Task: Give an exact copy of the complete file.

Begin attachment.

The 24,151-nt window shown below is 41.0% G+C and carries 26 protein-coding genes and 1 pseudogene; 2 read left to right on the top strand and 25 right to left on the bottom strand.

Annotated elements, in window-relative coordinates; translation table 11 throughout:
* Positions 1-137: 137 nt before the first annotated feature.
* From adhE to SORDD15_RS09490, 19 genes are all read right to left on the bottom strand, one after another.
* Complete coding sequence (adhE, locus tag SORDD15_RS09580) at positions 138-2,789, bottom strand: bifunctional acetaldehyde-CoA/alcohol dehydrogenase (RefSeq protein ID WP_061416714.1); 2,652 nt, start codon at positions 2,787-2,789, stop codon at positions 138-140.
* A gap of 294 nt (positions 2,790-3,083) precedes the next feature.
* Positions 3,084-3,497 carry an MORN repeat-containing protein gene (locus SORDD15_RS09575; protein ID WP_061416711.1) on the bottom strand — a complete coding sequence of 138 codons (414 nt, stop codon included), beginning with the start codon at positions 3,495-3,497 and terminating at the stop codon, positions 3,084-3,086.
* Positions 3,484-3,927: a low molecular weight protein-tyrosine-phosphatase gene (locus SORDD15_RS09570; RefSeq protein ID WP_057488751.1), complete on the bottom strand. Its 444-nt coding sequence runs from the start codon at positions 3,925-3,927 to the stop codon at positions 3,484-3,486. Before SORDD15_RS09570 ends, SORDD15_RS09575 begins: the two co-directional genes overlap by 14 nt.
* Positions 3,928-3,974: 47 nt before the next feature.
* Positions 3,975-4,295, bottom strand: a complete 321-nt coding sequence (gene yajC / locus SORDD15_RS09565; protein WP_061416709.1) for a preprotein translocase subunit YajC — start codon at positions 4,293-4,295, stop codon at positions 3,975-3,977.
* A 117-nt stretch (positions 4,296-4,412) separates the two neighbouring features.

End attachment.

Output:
The 24,151-nt window shown below is 41.0% G+C and carries 26 protein-coding genes and 1 pseudogene; 2 read left to right on the top strand and 25 right to left on the bottom strand.

Annotated elements, in window-relative coordinates; translation table 11 throughout:
* Positions 1-137: 137 nt before the first annotated feature.
* From adhE to SORDD15_RS09490, 19 genes are all read right to left on the bottom strand, one after another.
* Complete coding sequence (adhE, locus tag SORDD15_RS09580) at positions 138-2,789, bottom strand: bifunctional acetaldehyde-CoA/alcohol dehydrogenase (RefSeq protein ID WP_061416714.1); 2,652 nt, start codon at positions 2,787-2,789, stop codon at positions 138-140.
* A gap of 294 nt (positions 2,790-3,083) precedes the next feature.
* Positions 3,084-3,497 carry an MORN repeat-containing protein gene (locus SORDD15_RS09575; protein ID WP_061416711.1) on the bottom strand — a complete coding sequence of 138 codons (414 nt, stop codon included), beginning with the start codon at positions 3,495-3,497 and terminating at the stop codon, positions 3,084-3,086.
* Positions 3,484-3,927: a low molecular weight protein-tyrosine-phosphatase gene (locus SORDD15_RS09570; RefSeq protein ID WP_057488751.1), complete on the bottom strand. Its 444-nt coding sequence runs from the start codon at positions 3,925-3,927 to the stop codon at positions 3,484-3,486. Before SORDD15_RS09570 ends, SORDD15_RS09575 begins: the two co-directional genes overlap by 14 nt.
* Positions 3,928-3,974: 47 nt before the next feature.
* Positions 3,975-4,295, bottom strand: a complete 321-nt coding sequence (gene yajC / locus SORDD15_RS09565; protein WP_061416709.1) for a preprotein translocase subunit YajC — start codon at positions 4,293-4,295, stop codon at positions 3,975-3,977.
* A 117-nt stretch (positions 4,296-4,412) separates the two neighbouring features.